Like I said, none of what I see makes any sense to me....



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Honored Advisor

Re: ISU Prof Bad Mouths Crop Insurance

Remember this, guys...the author of the drunk at the bar analogy wasn't writing this for YOUR consumption as farmers. He was making a point to the non- ag general,population. He had to select an analogy that struck a chord in THEIR experience not YOURS.

City people have way more open bar v cash bar events in their background than most of us do. His points had to be explained in terms they would understand, and it wasn't a bad comparison. People tend to consume more of things that cost them less, than they do of expensive things. This may, in fact, be why Americans as a population overeat.

There is a new TV series called " Rectify" on Sundance. Because it harks from the same folks who made "Breaking Bad", we decided to give two hours to the premiere episode this week. Essentially, it is about a guy who has been convicted of a rape/ murder at age 18, mostly because he confessed to it. DNA evidence frees him 19 years later.

It is a remarkable time warp social statement in the making. One comment he makes, when eating in a restaurant with his stepbrother, is that " people seem to eat more than I recall." The stepbrother replies that yes, it used to be that there was only a Sunday buffet, but now it is everyday.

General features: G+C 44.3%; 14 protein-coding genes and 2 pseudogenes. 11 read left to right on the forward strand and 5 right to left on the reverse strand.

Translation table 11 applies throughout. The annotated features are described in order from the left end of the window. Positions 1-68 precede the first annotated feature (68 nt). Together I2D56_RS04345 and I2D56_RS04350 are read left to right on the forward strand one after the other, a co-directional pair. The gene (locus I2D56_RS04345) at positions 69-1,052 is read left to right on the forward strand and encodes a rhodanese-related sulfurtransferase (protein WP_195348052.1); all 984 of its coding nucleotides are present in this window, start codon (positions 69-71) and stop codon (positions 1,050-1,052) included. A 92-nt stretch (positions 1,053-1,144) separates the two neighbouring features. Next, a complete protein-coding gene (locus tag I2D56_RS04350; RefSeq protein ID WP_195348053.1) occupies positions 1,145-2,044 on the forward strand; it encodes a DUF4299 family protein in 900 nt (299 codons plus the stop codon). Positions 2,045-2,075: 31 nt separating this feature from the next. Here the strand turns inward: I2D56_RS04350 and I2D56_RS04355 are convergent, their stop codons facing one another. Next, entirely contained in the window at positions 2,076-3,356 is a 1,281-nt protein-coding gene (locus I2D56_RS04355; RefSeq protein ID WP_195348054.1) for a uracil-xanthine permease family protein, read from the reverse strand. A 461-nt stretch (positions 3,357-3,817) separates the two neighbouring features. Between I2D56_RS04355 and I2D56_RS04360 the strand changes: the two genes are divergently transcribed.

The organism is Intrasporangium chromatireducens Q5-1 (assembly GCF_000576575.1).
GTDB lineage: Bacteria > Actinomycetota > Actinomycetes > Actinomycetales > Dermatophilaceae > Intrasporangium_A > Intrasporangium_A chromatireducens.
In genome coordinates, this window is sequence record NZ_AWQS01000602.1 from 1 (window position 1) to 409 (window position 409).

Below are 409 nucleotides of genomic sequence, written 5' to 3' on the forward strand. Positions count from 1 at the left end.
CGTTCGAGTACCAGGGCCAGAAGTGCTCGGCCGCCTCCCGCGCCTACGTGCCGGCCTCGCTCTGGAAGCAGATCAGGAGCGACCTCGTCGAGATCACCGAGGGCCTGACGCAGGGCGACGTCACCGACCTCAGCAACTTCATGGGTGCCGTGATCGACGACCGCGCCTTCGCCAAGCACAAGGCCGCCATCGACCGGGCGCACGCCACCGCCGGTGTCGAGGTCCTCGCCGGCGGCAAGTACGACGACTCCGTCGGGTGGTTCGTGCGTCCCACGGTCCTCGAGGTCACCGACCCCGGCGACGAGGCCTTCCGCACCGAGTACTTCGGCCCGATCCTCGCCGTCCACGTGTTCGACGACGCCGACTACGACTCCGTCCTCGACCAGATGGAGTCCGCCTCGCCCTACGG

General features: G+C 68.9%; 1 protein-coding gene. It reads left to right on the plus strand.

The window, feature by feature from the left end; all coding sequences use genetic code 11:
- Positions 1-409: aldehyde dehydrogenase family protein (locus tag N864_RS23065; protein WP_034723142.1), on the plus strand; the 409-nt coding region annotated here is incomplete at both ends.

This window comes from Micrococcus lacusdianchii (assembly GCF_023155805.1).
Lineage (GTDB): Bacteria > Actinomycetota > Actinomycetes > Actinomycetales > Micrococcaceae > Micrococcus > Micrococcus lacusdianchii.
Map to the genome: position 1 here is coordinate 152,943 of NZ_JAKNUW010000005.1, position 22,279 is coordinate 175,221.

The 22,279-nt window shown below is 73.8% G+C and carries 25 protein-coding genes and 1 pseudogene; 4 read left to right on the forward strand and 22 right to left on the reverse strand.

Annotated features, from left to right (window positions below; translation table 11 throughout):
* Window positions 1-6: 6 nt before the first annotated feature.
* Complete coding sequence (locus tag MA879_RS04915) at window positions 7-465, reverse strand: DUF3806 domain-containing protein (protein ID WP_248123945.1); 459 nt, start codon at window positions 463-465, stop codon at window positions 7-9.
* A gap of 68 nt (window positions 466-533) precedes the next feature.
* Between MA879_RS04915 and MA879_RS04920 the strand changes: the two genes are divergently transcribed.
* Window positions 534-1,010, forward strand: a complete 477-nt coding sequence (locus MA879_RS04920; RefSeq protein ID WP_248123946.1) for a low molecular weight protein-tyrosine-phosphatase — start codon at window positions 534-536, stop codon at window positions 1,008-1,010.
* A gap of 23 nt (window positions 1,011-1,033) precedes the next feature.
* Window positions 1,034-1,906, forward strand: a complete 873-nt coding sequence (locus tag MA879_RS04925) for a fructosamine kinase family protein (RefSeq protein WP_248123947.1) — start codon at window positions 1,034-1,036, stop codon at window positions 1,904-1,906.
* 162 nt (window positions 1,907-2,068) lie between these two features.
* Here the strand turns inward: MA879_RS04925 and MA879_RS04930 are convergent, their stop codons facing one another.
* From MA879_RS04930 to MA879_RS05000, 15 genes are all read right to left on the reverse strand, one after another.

That small bit of dialogue spoke volumes about our culture, our habits, and our expectations. We have come to think that in America, everything is unlimited, for one price. Every element is all-you-can-eat, even if the price to the consumer is zero, or at least highly subsidized.

The truth is, our country cannot afford this illusion anymore. We are carrying a huge number of people on aid, which they are rushed to accept, so as not to be counted as legally unemployed anymore. If not for this charade, estimates of 17% true unemployment would be better known, and the actual depression our economy is suffering would have been diagnosed.

Of course, you will not hear this part of the story out of a liberal's mouth. Before someone suggests it, I am not a " conservative", just a slave to logic.
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Honored Advisor

Re: ISU Prof Bad Mouths Crop Insurance

Expect more of the same. About all you can do us complain to your elected legislators that tax-funded faculty are making over-politicized comments. We are so few now, we are practically disenfranchised.
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Veteran Advisor

Re: ISU Prof Bad Mouths Crop Insurance

You both, Jim and Kay, make excellent points, but  Jim, I believe that free speech doesn't stop just because you are a public employee. If that was the case, none of our elected representatives would be entilted to open their mouths, either. A lot of public money is spent on farm programs, and trying to get the best bang for the buck is a worthy goal. I cannot really see the argument against speaking out for alternative funding ideas. The analogy of free drinks vs. cash bar is a pretty good one, and it seems to resonate. If someone has a drinking problem, maybe it is not a sensitive comparison, though.

 

Kay, liberals in America don't want to acknowledge the 17% true rate of unemployment and would prefer to squander our future by kicking the can down the road and by depleting both the social security funding through open disability entitlements, and our ability to borrow and finance the challenges of tomorrow. Its hard for the conservative mentality to compete against free stuff in the marketplace that is the progressive population of voters.